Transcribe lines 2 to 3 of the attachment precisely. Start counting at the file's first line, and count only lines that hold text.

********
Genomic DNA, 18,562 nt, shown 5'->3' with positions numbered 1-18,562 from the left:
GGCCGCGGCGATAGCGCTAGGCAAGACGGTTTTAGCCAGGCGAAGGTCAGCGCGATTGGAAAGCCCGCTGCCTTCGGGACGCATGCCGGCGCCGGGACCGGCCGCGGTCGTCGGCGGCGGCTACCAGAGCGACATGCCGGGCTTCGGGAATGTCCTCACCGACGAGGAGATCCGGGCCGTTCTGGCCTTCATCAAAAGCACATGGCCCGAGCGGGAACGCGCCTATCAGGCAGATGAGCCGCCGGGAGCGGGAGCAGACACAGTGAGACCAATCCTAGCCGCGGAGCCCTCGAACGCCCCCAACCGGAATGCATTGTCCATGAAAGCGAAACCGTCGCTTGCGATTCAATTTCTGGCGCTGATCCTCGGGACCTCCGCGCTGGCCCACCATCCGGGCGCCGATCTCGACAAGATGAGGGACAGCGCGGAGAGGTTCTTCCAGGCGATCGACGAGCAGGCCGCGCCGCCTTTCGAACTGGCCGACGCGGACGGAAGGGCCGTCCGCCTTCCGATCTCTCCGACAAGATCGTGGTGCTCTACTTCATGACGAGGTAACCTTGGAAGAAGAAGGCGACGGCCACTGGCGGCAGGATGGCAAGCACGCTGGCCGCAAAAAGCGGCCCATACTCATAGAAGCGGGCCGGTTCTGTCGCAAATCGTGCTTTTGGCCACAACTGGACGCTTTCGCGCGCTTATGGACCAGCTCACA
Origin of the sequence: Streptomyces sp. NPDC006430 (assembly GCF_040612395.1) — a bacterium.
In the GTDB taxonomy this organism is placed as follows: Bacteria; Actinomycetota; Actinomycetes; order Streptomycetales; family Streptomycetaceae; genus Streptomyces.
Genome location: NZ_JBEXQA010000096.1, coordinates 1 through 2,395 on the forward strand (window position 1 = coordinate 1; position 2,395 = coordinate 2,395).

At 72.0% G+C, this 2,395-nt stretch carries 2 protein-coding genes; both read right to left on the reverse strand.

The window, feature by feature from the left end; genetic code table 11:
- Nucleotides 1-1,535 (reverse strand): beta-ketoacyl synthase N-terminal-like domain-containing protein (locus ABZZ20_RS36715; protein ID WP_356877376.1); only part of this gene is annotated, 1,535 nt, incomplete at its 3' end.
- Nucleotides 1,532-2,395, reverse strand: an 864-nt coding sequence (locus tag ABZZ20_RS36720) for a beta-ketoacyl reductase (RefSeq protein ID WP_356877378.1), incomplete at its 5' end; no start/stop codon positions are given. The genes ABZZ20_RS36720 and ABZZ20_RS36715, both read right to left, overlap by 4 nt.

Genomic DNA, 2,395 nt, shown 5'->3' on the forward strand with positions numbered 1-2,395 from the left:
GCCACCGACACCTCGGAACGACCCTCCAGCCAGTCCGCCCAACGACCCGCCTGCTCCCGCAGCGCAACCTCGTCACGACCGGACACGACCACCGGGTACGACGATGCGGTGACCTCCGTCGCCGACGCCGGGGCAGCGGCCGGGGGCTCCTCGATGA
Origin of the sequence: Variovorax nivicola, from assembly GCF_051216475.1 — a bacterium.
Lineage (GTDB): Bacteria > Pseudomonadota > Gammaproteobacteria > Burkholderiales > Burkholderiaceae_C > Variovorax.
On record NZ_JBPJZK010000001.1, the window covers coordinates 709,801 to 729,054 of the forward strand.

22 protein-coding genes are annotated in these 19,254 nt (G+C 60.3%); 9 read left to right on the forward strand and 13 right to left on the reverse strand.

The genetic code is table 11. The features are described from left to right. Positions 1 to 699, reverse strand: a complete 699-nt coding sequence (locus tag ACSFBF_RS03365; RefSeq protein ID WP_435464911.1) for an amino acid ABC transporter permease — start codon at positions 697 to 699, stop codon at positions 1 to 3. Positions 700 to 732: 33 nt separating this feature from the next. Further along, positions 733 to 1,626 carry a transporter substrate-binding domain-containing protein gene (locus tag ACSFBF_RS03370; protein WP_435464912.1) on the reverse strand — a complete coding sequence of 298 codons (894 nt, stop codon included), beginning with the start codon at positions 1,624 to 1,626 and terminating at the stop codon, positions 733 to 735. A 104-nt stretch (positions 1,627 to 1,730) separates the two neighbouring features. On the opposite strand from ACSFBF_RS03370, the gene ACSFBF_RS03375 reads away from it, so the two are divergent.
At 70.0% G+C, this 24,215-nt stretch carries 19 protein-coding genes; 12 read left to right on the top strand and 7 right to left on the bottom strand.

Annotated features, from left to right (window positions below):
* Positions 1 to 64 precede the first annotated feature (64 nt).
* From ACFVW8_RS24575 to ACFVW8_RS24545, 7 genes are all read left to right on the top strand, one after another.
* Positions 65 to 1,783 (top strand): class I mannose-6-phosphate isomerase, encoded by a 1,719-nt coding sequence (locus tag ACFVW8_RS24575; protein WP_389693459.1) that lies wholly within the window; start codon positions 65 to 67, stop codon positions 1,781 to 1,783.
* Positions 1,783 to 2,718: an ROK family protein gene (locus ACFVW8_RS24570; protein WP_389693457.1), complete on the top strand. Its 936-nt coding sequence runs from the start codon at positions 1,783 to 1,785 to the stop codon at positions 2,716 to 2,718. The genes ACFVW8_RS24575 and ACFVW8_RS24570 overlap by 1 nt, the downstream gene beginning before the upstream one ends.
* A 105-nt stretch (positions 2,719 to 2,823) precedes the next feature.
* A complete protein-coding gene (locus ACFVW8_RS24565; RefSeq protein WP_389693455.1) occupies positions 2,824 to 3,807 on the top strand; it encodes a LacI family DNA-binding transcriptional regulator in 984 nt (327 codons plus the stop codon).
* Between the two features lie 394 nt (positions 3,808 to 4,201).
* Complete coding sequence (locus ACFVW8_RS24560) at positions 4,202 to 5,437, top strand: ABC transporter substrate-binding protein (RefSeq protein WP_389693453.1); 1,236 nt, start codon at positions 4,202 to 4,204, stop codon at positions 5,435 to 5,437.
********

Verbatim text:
GGCCGCGGCGATAGCGCTAGGCAAGACGGTTTTAGCCAGGCGAAGGTCAGCGCGATTGGAAAGCCCGCTGCCTTCGGGACGCATGCCGGCGCCGGGACCGGCCGCGGTCGTCGGCGGCGGCTACCAGAGCGACATGCCGGGCTTCGGGAATGTCCTCACCGACGAGGAGATCCGGGCCGTTCTGGCCTTCATCAAAAGCACATGGCCCGAGCGGGAACGCGCCTATCAGGCAGATGAGCCGCCGGGAGCGGGAGCAGACACAGTGAGACCAATCCTAGCCGCGGAGCCCTCGAACGCCCCCAACCGGAATGCATTGTCCATGAAAGCGAAACCGTCGCTTGCGATTCAATTTCTGGCGCTGATCCTCGGGACCTCCGCGCTGGCCCACCATCCGGGCGCCGATCTCGACAAGATGAGGGACAGCGCGGAGAGGTTCTTCCAGGCGATCGACGAGCAGGCCGCGCCGCCTTTCGAACTGGCCGACGCGGACGGAAGGGCCGTCCGCCTTCCGATCTCTCCGACAAGATCGTGGTGCTCTACTTCATGACGAGGTAACCTTGGAAGAAGAAGGCGACGGCCACTGGCGGCAGGATGGCAAGCACGCTGGCCGCAAAAAGCGGCCCATACTCATAGAAGCGGGCCGGTTCTGTCGCAAATCGTGCTTTTGGCCACAACTGGACGCTTTCGCGCGCTTATGGACCAGCTCACA
Origin of the sequence: Streptomyces sp. NPDC006430 (assembly GCF_040612395.1) — a bacterium.